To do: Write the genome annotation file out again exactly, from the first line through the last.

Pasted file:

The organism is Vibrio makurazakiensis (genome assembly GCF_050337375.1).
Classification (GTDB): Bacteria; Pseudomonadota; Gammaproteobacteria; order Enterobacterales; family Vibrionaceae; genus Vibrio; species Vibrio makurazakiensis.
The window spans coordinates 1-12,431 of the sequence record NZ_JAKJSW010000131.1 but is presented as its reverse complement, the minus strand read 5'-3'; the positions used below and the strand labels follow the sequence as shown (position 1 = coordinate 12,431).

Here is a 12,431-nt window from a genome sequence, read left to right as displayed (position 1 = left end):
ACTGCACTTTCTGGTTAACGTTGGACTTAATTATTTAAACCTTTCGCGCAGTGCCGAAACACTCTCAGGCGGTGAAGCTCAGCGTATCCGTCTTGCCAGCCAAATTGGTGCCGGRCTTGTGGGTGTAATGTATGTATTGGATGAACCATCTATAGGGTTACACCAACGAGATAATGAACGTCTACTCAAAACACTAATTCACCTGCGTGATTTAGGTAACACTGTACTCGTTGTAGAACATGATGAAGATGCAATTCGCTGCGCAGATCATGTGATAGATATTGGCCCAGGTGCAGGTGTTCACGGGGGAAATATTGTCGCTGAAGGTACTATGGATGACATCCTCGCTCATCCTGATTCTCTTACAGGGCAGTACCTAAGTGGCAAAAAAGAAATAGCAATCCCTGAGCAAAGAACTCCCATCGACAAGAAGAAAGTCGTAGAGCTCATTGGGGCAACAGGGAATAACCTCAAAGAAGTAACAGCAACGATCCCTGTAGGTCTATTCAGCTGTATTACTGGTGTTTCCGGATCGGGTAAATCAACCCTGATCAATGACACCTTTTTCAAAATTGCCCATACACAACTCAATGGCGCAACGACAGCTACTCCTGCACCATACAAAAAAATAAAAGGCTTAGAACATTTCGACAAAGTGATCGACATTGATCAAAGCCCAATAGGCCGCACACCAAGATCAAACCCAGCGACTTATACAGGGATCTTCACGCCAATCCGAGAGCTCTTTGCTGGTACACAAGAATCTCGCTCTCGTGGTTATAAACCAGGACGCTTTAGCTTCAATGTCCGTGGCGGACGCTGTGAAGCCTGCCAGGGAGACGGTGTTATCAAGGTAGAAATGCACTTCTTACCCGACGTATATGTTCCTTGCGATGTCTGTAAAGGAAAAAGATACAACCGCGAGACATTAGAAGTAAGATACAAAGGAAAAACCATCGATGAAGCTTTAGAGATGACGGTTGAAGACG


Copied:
The organism is Vibrio makurazakiensis (genome assembly GCF_050337375.1).
Classification (GTDB): Bacteria; Pseudomonadota; Gammaproteobacteria; order Enterobacterales; family Vibrionaceae; genus Vibrio; species Vibrio makurazakiensis.
The window spans coordinates 1-12,431 of the sequence record NZ_JAKJSW010000131.1 but is presented as its reverse complement, the minus strand read 5'-3'; the positions used below and the strand labels follow the sequence as shown (position 1 = coordinate 12,431).

Here is a 12,431-nt window from a genome sequence, read left to right as displayed (position 1 = left end):
ACTGCACTTTCTGGTTAACGTTGGACTTAATTATTTAAACCTTTCGCGCAGTGCCGAAACACTCTCAGGCGGTGAAGCTCAGCGTATCCGTCTTGCCAGCCAAATTGGTGCCGGRCTTGTGGGTGTAATGTATGTATTGGATGAACCATCTATAGGGTTACACCAACGAGATAATGAACGTCTACTCAAAACACTAATTCACCTGCGTGATTTAGGTAACACTGTACTCGTTGTAGAACATGATGAAGATGCAATTCGCTGCGCAGATCATGTGATAGATATTGGCCCAGGTGCAGGTGTTCACGGGGGAAATATTGTCGCTGAAGGTACTATGGATGACATCCTCGCTCATCCTGATTCTCTTACAGGGCAGTACCTAAGTGGCAAAAAAGAAATAGCAATCCCTGAGCAAAGAACTCCCATCGACAAGAAGAAAGTCGTAGAGCTCATTGGGGCAACAGGGAATAACCTCAAAGAAGTAACAGCAACGATCCCTGTAGGTCTATTCAGCTGTATTACTGGTGTTTCCGGATCGGGTAAATCAACCCTGATCAATGACACCTTTTTCAAAATTGCCCATACACAACTCAATGGCGCAACGACAGCTACTCCTGCACCATACAAAAAAATAAAAGGCTTAGAACATTTCGACAAAGTGATCGACATTGATCAAAGCCCAATAGGCCGCACACCAAGATCAAACCCAGCGACTTATACAGGGATCTTCACGCCAATCCGAGAGCTCTTTGCTGGTACACAAGAATCTCGCTCTCGTGGTTATAAACCAGGACGCTTTAGCTTCAATGTCCGTGGCGGACGCTGTGAAGCCTGCCAGGGAGACGGTGTTATCAAGGTAGAAATGCACTTCTTACCCGACGTATATGTTCCTTGCGATGTCTGTAAAGGAAAAAGATACAACCGCGAGACATTAGAAGTAAGATACAAAGGAAAAACCATCGATGAAGCTTTAGAGATGACGGTTGAAGACG